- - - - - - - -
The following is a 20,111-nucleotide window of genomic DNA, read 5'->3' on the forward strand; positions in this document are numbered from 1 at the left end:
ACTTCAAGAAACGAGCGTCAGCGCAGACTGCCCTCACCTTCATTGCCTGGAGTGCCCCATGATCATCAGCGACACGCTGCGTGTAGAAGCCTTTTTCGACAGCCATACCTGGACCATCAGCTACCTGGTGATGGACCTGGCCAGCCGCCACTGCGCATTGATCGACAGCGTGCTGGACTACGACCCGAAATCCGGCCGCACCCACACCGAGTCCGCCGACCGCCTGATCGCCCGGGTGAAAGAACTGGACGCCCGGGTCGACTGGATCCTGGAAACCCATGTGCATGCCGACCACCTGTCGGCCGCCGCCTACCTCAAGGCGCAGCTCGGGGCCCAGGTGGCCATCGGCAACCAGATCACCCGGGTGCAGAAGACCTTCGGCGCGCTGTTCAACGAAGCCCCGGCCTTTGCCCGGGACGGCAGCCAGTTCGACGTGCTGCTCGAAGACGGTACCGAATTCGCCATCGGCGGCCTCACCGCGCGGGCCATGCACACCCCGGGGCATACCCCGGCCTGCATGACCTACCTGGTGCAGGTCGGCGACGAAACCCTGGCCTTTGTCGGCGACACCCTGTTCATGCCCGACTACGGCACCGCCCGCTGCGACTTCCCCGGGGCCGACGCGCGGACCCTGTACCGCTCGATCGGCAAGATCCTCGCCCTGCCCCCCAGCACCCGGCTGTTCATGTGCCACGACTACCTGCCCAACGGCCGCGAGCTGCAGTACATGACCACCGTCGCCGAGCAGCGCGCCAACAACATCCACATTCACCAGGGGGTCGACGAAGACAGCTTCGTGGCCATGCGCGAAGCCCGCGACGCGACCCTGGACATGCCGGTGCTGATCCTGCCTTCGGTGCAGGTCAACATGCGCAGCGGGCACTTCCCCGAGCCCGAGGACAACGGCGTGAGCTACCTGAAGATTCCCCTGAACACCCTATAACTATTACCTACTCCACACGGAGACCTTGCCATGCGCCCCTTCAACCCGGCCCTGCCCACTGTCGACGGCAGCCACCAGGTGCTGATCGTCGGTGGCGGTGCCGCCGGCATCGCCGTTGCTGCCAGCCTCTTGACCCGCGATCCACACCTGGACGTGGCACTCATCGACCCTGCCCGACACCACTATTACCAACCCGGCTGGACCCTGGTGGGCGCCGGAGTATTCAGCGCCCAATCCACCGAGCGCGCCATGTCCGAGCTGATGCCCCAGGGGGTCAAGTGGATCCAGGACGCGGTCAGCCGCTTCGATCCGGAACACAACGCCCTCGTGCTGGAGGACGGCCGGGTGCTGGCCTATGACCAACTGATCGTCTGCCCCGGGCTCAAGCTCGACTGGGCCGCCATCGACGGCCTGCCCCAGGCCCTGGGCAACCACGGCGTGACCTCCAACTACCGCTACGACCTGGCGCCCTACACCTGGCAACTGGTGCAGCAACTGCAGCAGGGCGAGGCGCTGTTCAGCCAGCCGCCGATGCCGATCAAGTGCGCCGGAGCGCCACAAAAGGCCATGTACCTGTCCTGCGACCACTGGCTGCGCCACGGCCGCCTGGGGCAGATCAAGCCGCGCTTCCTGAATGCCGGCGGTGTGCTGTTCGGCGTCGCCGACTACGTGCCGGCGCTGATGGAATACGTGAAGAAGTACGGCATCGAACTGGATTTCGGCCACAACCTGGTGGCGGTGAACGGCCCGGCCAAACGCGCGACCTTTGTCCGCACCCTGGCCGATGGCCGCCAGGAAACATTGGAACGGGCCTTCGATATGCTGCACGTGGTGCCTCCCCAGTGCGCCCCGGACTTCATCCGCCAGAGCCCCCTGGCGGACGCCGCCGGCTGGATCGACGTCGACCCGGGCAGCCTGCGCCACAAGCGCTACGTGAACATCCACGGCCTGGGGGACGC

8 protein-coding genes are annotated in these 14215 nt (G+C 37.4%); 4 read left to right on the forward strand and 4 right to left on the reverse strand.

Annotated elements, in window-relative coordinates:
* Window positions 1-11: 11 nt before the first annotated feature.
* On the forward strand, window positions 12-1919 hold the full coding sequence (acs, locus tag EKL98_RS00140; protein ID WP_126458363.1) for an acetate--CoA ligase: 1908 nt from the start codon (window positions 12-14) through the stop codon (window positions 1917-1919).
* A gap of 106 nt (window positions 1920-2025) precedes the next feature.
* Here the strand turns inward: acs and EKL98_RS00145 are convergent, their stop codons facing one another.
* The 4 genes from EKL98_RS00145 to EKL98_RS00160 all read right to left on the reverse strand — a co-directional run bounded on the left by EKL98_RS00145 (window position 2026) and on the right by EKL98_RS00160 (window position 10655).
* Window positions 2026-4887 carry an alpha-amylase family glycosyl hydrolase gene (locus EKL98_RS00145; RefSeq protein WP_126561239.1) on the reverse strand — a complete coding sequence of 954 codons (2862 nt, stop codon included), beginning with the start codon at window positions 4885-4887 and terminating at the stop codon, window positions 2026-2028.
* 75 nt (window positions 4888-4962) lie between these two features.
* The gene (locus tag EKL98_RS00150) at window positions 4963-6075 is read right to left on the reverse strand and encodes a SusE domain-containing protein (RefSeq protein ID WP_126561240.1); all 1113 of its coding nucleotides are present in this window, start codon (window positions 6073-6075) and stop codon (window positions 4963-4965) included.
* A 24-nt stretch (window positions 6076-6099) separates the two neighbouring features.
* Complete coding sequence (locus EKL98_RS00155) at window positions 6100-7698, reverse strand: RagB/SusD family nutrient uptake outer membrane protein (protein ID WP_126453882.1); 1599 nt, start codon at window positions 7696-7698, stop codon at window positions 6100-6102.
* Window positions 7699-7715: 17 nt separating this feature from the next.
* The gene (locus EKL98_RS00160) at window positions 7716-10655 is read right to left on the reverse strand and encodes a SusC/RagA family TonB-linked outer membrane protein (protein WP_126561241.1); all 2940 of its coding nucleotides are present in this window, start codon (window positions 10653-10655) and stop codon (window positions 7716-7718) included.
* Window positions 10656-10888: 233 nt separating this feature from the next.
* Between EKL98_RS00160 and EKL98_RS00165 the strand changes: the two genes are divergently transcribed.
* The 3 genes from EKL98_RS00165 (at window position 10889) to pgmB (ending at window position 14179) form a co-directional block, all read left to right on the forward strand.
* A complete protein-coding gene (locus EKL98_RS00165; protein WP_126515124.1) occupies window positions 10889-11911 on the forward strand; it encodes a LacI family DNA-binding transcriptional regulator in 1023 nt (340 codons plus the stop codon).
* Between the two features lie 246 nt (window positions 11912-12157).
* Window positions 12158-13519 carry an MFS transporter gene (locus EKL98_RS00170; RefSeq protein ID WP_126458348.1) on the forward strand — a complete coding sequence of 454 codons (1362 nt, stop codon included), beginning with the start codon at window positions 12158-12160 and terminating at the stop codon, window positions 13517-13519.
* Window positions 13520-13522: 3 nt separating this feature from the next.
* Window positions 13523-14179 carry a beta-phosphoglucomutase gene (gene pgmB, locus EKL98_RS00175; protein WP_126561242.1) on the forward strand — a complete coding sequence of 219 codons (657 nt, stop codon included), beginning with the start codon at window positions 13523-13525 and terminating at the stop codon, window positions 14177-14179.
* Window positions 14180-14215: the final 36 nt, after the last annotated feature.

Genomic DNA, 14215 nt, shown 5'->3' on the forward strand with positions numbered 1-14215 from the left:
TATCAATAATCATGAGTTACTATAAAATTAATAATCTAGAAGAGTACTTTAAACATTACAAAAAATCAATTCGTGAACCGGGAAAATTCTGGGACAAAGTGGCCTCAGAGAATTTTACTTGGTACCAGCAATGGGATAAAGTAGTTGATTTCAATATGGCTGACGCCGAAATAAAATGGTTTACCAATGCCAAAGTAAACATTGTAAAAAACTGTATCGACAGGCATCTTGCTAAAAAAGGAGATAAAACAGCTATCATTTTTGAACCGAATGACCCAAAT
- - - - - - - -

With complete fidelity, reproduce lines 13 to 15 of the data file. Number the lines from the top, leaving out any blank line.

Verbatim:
* A 24-nt stretch (window positions 6076-6099) separates the two neighbouring features.
* Complete coding sequence (locus EKL98_RS00155) at window positions 6100-7698, reverse strand: RagB/SusD family nutrient uptake outer membrane protein (protein ID WP_126453882.1); 1599 nt, start codon at window positions 7696-7698, stop codon at window positions 6100-6102.
* Window positions 7699-7715: 17 nt separating this feature from the next.